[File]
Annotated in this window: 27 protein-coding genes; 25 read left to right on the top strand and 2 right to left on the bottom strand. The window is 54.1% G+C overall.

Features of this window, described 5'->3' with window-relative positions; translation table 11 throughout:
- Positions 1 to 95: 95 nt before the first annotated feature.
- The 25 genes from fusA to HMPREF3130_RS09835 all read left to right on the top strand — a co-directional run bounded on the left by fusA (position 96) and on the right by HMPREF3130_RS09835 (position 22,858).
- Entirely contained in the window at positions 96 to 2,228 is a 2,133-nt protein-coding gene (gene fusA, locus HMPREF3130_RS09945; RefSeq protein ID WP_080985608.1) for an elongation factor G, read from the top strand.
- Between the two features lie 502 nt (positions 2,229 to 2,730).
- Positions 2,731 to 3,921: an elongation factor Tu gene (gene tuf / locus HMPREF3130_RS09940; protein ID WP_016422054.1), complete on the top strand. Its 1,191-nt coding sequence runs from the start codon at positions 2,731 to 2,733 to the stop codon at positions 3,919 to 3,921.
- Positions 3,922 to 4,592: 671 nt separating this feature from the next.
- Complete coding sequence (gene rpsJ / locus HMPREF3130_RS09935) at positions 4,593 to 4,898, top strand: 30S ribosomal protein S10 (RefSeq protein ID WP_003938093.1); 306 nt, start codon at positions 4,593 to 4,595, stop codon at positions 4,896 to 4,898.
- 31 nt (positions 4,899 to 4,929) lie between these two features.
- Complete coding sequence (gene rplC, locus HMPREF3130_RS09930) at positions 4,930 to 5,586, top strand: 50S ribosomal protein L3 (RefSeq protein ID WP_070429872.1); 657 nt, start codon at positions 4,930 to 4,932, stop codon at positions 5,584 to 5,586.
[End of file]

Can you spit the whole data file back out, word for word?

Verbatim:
Annotated in this window: 27 protein-coding genes; 25 read left to right on the top strand and 2 right to left on the bottom strand. The window is 54.1% G+C overall.

Features of this window, described 5'->3' with window-relative positions; translation table 11 throughout:
- Positions 1 to 95: 95 nt before the first annotated feature.
- The 25 genes from fusA to HMPREF3130_RS09835 all read left to right on the top strand — a co-directional run bounded on the left by fusA (position 96) and on the right by HMPREF3130_RS09835 (position 22,858).
- Entirely contained in the window at positions 96 to 2,228 is a 2,133-nt protein-coding gene (gene fusA, locus HMPREF3130_RS09945; RefSeq protein ID WP_080985608.1) for an elongation factor G, read from the top strand.
- Between the two features lie 502 nt (positions 2,229 to 2,730).
- Positions 2,731 to 3,921: an elongation factor Tu gene (gene tuf / locus HMPREF3130_RS09940; protein ID WP_016422054.1), complete on the top strand. Its 1,191-nt coding sequence runs from the start codon at positions 2,731 to 2,733 to the stop codon at positions 3,919 to 3,921.
- Positions 3,922 to 4,592: 671 nt separating this feature from the next.
- Complete coding sequence (gene rpsJ / locus HMPREF3130_RS09935) at positions 4,593 to 4,898, top strand: 30S ribosomal protein S10 (RefSeq protein ID WP_003938093.1); 306 nt, start codon at positions 4,593 to 4,595, stop codon at positions 4,896 to 4,898.
- 31 nt (positions 4,899 to 4,929) lie between these two features.
- Complete coding sequence (gene rplC, locus HMPREF3130_RS09930) at positions 4,930 to 5,586, top strand: 50S ribosomal protein L3 (RefSeq protein ID WP_070429872.1); 657 nt, start codon at positions 4,930 to 4,932, stop codon at positions 5,584 to 5,586.